In May 2011, after four years of life on McNutt's Island, we moved to Montreal. This blog remains, though, as a (sort of) daily record of our time on the island, and a winding path for anyone who would like to meander about among its magical places. For additional perspectives and insights I recommend Greg's book, Island Year: Finding Nova Scotia (2010), and my Bowl of Light (2012). I'll continue to post once in a while. If you do want to read this blog, one option would be to begin at the beginning of it (which is, as we all know, in blog-world, at the end), and read forward, concluding with the most recent entry. It's a journal, really, so it does makes more sense if you read it that way. But, you know, read it any way you like.

Sunday, February 27, 2011

a hand-made life

Here's a wonderful picture of Otis Orchard, the lighthouse keeper. Myrtle Goulden Demings took it when she lived at the lighthouse as a young woman, with her first husband, George Gribble, who was the assistant lighthouse keeper in the early 1950s.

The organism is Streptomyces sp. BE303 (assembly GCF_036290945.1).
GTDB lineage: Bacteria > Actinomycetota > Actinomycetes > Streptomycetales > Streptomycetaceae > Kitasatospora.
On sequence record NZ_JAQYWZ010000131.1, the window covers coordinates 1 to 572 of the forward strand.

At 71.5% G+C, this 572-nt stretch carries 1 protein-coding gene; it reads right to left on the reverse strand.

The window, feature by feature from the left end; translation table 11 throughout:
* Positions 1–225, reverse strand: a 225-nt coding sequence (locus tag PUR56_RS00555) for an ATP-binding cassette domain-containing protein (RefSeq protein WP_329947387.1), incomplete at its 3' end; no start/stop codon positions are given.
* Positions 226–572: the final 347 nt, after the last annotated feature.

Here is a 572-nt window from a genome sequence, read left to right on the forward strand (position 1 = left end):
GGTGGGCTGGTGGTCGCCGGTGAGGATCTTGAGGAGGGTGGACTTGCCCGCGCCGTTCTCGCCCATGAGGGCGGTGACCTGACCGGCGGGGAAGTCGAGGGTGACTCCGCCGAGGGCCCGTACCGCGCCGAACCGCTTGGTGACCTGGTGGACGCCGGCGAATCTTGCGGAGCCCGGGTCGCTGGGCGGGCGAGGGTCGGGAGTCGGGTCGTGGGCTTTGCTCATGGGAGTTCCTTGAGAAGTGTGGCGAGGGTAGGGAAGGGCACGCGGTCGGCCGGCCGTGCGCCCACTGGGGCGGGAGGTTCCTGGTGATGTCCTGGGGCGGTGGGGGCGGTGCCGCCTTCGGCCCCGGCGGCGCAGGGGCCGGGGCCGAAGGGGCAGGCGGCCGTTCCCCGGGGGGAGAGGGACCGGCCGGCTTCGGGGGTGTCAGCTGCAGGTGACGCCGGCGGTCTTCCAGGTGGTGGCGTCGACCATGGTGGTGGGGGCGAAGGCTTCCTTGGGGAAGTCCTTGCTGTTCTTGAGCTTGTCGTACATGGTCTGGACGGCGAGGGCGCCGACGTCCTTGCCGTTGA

Because they lived so remotely, and because their government salaries were insufficient, the lighthouse keepers had to homestead as well as care for the light. They kept vegetable gardens and their sheep roamed the island; and they would have kept a cow and ox as well. Otis would have cut this hay with a scythe, and now he's carrying it up to the barn. All these old buildings (except the foghorn building) were destroyed after the original lighthouse burned in 1959 and a new complex of lighthouse and buildings replaced the old.

In 1860, as he approached retirement, Alexander Hood Cocken described his nearly fifty years as lightkeeper and homesteader on the island. Otis Orchard's life would not have been very different from Alexander Hood Cocken's when this picture was taken nearly a century later.

Thanks to Myrtle Goulden (Gribble) Demings for sharing this picture. To understand the picture's context, I strongly recommend Evelyn Richardson's We Keep a Light (Ryerson Press, 1945) -- the classic description of a Nova Scotia lightkeeper's life in the first half of the twentieth century. And yes, it is very good to be home again, about which more soon.